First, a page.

erasing clouds

Circus Devils, Gringo

review by dave heaton

Seven albums in, the Circus Devils is proving to be not just one of Robert Pollard’s strangest projects – that’s always been a given – but also one of his most eclectic. The schizophrenia that drives the band’s most frantic side can also lead them into gentler and even quite gorgeous territory. More acoustic in general, and more tuneful throughout, Gringo proves that definitively.

The eclecticism of the Circus Devils may come from the “anything goes” philosophy that seems to drive Pollard when he’s in more of an avant-garde mode. With Pollard, attempts at innovation can go either way. A sense of invention was behind the most classic Guided by Voices recordings, but also behind some of the more grating moments in his discography. Circus Devils, though, is where Pollard’s creativity melds with that of the Tobias brothers (Todd and Tim) – where the two brothers come up with music filled with atmosphere, and Pollard sings his surrealist lyrics over it. The whole Circus Devils project has always been about being unhinged, creating a mood full of weirdness and even fright. But still it’s never that far from moments of beauty or melody.

Gringo is probably the most accessible Circus Devils album in that way, but no less strange or doom-obsessed. At times it resembles a proper pop-rock album, the sort you can sing along to and blare from your car stereo. But still there are puzzles galore, and the album gets weirder the longer or closer that you listen.

The album’s opening track is a catchy, drivng rock number, “Witness Hill”, but one where death is in the air and Pollard’s voice has an ominous tone. “Every Moment Flame On” is oddly infectious. The first line, “to know what happened is absolutely the point,” is a shocker for a band so full of mystery. And the song itself has mysteries, as it cycles forward in a lovely way. The downcast ballad “Ships From Prison to Prison” is lovely and mysterious too: a calm goodbye song that Pollard sings straight, filled with longing even as the lyrics confuse. It’s a get-away song, evoking multiple genres of film or fiction. Gringo is like that start to finish. It feels like one cohesive epic, but if you try and follow the storyline you’ll be lost in a maze of genres, amid wizards (fantasy!) one moment and giant ants the next (horror!). Over here there’s a reference to people burned in public; over there, possibly gangsters (“are you protected / by the protection man?”, Pollard sings). The gorgeous “Before It Walks” is one of many songs that evokes crime stories, hard-boiled detective fiction, but it’s also a sad lament in moments, and overall seems to be about a baby. Oh, and there’s this line: “to see the forest through the trees / where I’ll be looming like Paul Bunyan with a chainsaw.”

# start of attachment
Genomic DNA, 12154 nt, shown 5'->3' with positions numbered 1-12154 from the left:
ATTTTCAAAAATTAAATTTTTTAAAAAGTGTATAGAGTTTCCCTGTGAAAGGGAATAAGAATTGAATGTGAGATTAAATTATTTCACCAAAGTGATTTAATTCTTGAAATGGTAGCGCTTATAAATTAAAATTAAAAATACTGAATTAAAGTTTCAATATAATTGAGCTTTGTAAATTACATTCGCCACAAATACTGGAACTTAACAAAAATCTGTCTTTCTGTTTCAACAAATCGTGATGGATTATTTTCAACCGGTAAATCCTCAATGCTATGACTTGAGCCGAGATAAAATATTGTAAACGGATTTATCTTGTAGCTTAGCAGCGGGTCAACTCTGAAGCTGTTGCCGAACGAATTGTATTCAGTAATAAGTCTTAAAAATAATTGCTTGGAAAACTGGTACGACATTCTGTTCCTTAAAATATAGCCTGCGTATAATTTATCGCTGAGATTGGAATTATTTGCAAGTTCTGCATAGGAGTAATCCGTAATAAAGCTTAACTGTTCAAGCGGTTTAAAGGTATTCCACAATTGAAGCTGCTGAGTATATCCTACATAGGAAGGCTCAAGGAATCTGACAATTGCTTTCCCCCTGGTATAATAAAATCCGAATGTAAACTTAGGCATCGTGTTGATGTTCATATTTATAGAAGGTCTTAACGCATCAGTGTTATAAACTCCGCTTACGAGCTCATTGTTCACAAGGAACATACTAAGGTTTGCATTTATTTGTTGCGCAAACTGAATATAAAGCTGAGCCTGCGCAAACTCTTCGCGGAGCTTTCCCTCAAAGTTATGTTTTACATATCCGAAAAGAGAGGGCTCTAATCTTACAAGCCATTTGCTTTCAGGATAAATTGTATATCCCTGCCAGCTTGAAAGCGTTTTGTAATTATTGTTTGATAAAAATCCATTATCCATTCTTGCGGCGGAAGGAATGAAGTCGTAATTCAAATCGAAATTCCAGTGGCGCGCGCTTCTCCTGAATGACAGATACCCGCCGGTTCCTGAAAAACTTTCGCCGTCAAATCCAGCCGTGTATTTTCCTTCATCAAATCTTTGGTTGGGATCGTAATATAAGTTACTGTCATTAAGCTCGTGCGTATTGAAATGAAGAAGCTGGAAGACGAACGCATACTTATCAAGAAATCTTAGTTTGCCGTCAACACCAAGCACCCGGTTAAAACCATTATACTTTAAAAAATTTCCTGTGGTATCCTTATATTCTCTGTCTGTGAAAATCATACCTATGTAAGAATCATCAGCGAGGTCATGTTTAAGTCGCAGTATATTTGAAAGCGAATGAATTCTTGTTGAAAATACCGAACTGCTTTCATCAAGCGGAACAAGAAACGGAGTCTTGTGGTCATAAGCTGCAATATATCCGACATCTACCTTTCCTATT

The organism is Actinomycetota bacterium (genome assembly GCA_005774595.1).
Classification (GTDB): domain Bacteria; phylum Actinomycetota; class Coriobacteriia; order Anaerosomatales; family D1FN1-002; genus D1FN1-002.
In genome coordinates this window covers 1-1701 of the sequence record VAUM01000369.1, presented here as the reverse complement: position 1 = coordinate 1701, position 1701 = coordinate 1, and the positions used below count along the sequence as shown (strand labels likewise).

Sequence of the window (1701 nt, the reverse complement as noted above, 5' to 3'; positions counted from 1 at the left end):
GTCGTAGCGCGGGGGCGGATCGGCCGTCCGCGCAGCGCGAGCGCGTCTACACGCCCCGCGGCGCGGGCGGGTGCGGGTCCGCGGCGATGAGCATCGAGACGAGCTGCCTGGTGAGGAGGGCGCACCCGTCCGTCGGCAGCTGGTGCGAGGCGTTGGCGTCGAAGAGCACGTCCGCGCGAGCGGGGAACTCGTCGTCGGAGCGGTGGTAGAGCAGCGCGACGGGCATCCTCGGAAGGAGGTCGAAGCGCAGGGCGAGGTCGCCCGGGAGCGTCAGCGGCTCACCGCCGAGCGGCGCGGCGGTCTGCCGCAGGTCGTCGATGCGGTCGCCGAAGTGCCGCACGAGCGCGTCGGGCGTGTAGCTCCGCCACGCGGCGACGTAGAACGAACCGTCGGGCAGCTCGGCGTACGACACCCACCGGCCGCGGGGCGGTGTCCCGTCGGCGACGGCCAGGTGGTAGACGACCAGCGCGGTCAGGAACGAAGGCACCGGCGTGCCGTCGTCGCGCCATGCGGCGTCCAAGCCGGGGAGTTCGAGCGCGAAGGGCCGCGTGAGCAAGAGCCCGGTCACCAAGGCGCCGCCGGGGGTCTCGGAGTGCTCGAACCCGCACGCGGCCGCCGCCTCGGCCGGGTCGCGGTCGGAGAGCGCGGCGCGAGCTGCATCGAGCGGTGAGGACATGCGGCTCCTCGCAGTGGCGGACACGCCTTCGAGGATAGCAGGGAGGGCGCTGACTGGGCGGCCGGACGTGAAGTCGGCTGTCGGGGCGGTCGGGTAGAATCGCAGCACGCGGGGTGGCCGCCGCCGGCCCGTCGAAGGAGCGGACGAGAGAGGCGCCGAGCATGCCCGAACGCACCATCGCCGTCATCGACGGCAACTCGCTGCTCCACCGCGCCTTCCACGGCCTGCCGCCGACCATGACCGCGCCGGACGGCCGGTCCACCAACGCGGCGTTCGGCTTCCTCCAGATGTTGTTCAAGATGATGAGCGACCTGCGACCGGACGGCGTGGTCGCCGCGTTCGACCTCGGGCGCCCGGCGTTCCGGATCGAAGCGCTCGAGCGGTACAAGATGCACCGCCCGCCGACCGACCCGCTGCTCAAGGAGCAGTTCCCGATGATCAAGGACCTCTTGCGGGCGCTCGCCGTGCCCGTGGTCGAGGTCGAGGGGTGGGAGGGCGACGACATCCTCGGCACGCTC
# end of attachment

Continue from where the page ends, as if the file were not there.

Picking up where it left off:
Musically the album is filled with creepy film-score interludes and art-rock grinders, but also pretty and strange acoustic balladry. Rumination turns mystical, often; see “Monkey Head”. Like every Circus Devil album, it feels haunted, but those ghosts do less screaming and more gentle creeping and following. And of course, nothing is as it seems. There’s a lot to savor and decipher throughout. In “The Beast Falls Down”, Pollard sings out loudly, with emotion, over lovely acoustic guitar. He’s singing about your neighbor’s gun and “when the beast falls down”. “Arizona Blacktop Company” is the maybe creepiest example of the experimentation going on here. A series of startling noises – scurrying and cries – build to a crescendo and then, even more eerily, disappear.

With Gringo, you can get lulled into comfort, but then you’ll be stabbed in the face.


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